(*) DC has been using "metahuman" going back to at least the '80s (the first time I recall it in heavy use was circa the "Invasion!" miniseries), and I've never liked it. Sounds like one of those technobabble terms invented in a futile attempt to give the subject legitimacy, when it still involves people with powers in colorful costumes. Ain't nothin' wrong with "super" as your adjective, fellas.

And unless we're heading for a few more twists (always possible with this kind of show), it sure seems like I was right in my earlier assumption that Wells and Reverse-Flash are one and the same. Not only does Wells have the yellow uniform (and a take on the classic Flash ring from the comics) in his secret room — along with the ability to modulate his voice to sound like Reverse-Flash — but both characters appear to be time travelers. There's the football fight dialogue suggesting this is the first time Barry has fought Reverse-Flash, but not the other way 'round, not to mention Cisco's theory that there were two speedsters in the Allen house 14 years earlier. (My assumption: at some point, Barry will chase Wells through time to try to save his mother, only to wind up witnessing her murder again from a new angle.) If that's really where this is all going, and not just an elaborate feint, it makes dramatic sense to make the big bad someone who's also so important to Barry, and the idea of Reverse-Flash as someone encountering Barry out of chronological order also allows for some twists along the way, including the possibility that by the time he's posing as the founder of STAR Labs, Harrison has perhaps become less evil and wants to protect Barry for reasons beyond preserving his own future.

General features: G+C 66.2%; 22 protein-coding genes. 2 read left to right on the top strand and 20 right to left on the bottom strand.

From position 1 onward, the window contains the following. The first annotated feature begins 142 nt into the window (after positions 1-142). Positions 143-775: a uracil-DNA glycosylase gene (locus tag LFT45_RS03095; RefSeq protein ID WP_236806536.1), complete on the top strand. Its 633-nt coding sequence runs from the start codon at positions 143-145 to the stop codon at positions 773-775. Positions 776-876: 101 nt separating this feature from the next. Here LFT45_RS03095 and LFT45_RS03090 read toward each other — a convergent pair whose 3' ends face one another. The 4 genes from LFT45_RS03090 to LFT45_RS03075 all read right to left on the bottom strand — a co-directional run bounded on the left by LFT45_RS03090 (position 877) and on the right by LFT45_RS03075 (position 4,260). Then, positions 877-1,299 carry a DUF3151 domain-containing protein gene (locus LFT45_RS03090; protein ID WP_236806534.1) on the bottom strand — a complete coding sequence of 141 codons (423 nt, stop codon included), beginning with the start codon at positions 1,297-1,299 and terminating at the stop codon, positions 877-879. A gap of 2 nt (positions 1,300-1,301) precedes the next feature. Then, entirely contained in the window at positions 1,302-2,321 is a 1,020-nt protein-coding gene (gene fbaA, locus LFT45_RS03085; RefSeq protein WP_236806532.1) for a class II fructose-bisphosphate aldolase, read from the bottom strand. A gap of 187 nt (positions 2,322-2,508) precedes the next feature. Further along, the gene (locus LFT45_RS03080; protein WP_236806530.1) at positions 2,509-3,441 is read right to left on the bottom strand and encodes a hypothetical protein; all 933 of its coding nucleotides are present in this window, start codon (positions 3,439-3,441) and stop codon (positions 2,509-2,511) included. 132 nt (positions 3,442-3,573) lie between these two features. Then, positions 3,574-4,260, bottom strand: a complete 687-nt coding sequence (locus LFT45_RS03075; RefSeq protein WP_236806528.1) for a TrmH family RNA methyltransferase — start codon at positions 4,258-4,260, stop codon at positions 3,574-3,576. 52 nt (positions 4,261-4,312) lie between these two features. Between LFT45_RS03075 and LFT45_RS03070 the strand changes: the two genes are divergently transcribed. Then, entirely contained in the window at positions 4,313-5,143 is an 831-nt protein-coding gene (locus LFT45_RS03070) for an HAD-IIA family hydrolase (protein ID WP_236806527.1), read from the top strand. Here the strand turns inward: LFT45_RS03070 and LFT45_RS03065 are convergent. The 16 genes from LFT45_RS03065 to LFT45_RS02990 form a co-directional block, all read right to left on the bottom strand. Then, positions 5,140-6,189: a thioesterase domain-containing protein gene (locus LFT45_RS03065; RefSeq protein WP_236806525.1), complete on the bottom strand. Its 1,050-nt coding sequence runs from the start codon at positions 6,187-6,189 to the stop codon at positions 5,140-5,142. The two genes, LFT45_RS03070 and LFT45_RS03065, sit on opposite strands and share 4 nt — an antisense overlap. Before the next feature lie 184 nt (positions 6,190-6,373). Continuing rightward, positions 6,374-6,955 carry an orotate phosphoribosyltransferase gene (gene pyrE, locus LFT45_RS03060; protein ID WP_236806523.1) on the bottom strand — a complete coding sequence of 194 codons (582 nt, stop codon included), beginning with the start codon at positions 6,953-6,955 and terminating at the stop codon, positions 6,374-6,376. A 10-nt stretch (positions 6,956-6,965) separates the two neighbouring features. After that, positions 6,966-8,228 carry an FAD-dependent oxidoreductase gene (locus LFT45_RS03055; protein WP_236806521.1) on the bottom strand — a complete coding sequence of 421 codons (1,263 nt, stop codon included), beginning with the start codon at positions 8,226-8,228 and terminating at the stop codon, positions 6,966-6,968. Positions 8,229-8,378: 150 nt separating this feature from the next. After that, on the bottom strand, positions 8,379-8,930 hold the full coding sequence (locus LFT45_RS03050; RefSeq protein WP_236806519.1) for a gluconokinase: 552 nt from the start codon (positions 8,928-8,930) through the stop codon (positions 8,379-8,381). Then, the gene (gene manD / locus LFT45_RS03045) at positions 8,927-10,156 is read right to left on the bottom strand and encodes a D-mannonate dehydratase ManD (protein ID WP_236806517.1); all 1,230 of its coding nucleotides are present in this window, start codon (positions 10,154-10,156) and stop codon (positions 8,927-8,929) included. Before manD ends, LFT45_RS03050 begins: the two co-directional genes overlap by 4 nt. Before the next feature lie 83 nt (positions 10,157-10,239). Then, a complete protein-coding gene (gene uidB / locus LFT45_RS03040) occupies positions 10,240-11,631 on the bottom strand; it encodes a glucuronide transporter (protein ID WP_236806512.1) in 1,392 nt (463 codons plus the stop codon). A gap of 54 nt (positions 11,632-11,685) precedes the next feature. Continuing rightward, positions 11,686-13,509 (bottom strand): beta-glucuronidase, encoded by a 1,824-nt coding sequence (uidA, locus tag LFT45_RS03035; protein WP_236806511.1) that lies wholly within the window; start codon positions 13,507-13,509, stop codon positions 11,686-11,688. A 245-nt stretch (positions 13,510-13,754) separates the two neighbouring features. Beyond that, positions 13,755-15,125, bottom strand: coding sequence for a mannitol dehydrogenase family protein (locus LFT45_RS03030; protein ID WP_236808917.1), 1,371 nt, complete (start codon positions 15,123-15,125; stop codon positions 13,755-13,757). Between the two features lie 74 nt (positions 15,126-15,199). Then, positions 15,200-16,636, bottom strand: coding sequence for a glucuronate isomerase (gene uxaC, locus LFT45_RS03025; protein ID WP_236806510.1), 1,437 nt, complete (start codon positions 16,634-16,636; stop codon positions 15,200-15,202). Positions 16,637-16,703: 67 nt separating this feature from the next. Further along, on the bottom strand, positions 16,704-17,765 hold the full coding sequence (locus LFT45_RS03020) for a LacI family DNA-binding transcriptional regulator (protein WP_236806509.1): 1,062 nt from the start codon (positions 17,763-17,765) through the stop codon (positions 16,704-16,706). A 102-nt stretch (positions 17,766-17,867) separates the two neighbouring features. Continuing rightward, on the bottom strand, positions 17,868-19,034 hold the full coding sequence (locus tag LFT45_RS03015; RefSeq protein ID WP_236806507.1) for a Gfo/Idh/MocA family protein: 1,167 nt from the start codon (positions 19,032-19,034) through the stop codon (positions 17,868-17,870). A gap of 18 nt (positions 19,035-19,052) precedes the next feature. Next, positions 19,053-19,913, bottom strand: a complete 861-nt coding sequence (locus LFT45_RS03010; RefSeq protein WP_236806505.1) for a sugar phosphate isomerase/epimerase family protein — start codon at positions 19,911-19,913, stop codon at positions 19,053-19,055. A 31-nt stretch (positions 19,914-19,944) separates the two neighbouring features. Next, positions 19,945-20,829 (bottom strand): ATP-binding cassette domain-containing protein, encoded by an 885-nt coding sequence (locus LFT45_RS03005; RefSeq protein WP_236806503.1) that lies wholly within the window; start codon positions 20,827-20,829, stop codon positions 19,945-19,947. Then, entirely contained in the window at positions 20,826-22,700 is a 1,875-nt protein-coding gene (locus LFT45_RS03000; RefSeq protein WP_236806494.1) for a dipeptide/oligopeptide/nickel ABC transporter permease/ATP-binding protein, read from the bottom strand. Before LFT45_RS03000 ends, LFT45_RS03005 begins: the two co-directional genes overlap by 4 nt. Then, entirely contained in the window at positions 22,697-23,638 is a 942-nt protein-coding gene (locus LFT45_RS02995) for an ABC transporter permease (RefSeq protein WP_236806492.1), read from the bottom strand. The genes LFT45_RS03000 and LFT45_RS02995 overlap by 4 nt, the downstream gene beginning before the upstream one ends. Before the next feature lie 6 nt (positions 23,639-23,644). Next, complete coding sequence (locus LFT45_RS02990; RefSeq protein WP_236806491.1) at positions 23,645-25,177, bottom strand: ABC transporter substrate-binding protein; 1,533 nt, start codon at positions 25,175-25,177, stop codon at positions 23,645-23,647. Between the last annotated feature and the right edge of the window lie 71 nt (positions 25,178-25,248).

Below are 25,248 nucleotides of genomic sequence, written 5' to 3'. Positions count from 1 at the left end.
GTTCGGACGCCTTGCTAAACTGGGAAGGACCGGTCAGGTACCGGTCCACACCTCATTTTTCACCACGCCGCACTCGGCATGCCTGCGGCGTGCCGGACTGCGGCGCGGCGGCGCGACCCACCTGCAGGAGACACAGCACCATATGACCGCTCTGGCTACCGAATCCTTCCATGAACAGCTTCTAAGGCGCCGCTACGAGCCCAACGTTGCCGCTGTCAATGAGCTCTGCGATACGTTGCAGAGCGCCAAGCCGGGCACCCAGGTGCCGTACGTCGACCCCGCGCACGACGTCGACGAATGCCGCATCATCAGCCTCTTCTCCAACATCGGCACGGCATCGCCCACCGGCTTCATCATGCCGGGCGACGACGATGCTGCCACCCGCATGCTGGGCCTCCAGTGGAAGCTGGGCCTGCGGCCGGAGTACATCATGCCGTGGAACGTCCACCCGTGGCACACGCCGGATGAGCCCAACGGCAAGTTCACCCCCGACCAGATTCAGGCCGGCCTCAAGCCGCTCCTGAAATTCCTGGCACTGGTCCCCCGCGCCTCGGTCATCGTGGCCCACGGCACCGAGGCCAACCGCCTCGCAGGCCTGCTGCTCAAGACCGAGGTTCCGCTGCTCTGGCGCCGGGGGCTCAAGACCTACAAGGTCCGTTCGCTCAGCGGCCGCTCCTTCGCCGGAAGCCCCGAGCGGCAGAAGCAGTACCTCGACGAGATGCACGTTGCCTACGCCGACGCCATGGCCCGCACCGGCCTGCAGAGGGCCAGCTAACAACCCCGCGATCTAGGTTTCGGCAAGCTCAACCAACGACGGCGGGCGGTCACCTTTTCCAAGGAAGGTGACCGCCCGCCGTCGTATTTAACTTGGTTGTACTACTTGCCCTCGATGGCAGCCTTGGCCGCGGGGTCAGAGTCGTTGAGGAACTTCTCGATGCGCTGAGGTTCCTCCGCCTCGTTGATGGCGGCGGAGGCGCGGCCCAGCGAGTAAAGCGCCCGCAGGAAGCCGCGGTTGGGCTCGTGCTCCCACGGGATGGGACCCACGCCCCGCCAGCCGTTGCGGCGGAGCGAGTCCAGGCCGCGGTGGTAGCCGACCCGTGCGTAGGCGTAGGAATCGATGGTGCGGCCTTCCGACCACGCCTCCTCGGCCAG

But we'll see. So much story still to tell, but the show's been a blast so far.

Finally, I've read some complaints that I'm treating reviews of this show (and, "Arrow" and "Agents of SHIELD") differently from how I've covered "Walking Dead" and "Game of Thrones," in terms of being more open about discussing the source material and things that haven't yet been revealed in the comics. That's a not unreasonable complaint, given the rules, but I do think these shows are different to the extent that they're playing with (some of) the audience's knowledge of the comics, and the ways they twist certain characters and concepts from those books so they're not necessarily the same here. All the comic book shows are taking some time off after this week, so I may rethink how the comments should work going forward, but for tonight, I'm saying it's okay to talk about all things in Reverse-Flash and Firestorm mythology.

With that said, what did everybody else think?

Alan Sepinwall has been reviewing television since the mid-'90s, first for Tony Soprano's hometown paper, The Star-Ledger, and now for HitFix. His new book, "TV (The Book)" about the 100 greatest shows of all time, is available now. He can be reached at sepinwall@hitfix.com